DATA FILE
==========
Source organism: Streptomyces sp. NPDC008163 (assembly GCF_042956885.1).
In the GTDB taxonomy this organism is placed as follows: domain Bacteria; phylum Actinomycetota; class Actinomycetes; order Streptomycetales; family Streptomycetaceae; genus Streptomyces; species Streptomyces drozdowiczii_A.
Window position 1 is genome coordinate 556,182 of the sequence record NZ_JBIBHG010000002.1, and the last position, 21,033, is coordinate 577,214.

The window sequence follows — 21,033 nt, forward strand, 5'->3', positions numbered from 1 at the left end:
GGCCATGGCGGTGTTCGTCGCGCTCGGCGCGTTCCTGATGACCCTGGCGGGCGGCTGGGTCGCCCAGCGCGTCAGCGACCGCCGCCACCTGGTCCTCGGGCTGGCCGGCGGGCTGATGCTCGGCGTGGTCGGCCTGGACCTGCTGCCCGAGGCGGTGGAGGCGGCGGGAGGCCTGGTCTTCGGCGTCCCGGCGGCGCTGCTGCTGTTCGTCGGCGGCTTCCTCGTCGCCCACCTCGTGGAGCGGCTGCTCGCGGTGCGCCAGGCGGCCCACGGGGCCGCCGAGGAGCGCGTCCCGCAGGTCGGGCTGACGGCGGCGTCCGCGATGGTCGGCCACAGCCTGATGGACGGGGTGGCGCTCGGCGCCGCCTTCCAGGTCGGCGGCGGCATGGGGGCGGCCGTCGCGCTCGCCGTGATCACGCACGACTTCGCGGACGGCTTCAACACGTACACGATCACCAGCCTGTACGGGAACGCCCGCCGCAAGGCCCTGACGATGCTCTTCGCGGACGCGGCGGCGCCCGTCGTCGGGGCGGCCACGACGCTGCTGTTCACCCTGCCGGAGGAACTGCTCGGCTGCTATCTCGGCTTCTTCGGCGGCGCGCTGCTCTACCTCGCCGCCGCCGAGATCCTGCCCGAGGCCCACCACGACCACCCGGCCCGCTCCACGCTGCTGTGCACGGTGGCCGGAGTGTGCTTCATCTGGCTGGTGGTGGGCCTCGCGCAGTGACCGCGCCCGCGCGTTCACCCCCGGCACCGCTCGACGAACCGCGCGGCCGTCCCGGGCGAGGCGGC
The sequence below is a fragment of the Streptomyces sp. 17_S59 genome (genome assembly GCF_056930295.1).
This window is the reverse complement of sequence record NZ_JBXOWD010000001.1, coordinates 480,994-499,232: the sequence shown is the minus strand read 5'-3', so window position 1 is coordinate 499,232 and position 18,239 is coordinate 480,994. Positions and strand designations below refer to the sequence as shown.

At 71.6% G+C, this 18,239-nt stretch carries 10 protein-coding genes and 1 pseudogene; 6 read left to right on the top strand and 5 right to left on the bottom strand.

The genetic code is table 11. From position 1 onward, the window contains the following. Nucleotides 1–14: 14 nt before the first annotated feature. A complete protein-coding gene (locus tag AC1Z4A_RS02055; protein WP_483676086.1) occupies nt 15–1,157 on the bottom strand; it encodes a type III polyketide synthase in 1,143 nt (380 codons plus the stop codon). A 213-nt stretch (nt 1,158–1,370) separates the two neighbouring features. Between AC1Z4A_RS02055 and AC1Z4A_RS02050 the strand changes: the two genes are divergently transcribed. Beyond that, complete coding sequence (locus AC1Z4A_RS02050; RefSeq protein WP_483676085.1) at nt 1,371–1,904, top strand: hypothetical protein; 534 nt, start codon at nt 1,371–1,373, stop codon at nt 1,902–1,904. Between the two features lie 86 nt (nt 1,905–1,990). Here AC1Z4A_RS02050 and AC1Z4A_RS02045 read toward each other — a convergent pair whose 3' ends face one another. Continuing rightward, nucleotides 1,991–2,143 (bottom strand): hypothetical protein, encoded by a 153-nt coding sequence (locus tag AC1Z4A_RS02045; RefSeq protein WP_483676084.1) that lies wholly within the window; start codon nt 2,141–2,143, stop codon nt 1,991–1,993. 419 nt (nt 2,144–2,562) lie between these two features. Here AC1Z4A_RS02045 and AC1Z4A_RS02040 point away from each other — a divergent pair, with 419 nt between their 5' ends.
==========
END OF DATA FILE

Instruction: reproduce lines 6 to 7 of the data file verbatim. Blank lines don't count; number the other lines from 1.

The sequence below is a fragment of the Streptomyces sp. 17_S59 genome (genome assembly GCF_056930295.1).
This window is the reverse complement of sequence record NZ_JBXOWD010000001.1, coordinates 480,994-499,232: the sequence shown is the minus strand read 5'-3', so window position 1 is coordinate 499,232 and position 18,239 is coordinate 480,994. Positions and strand designations below refer to the sequence as shown.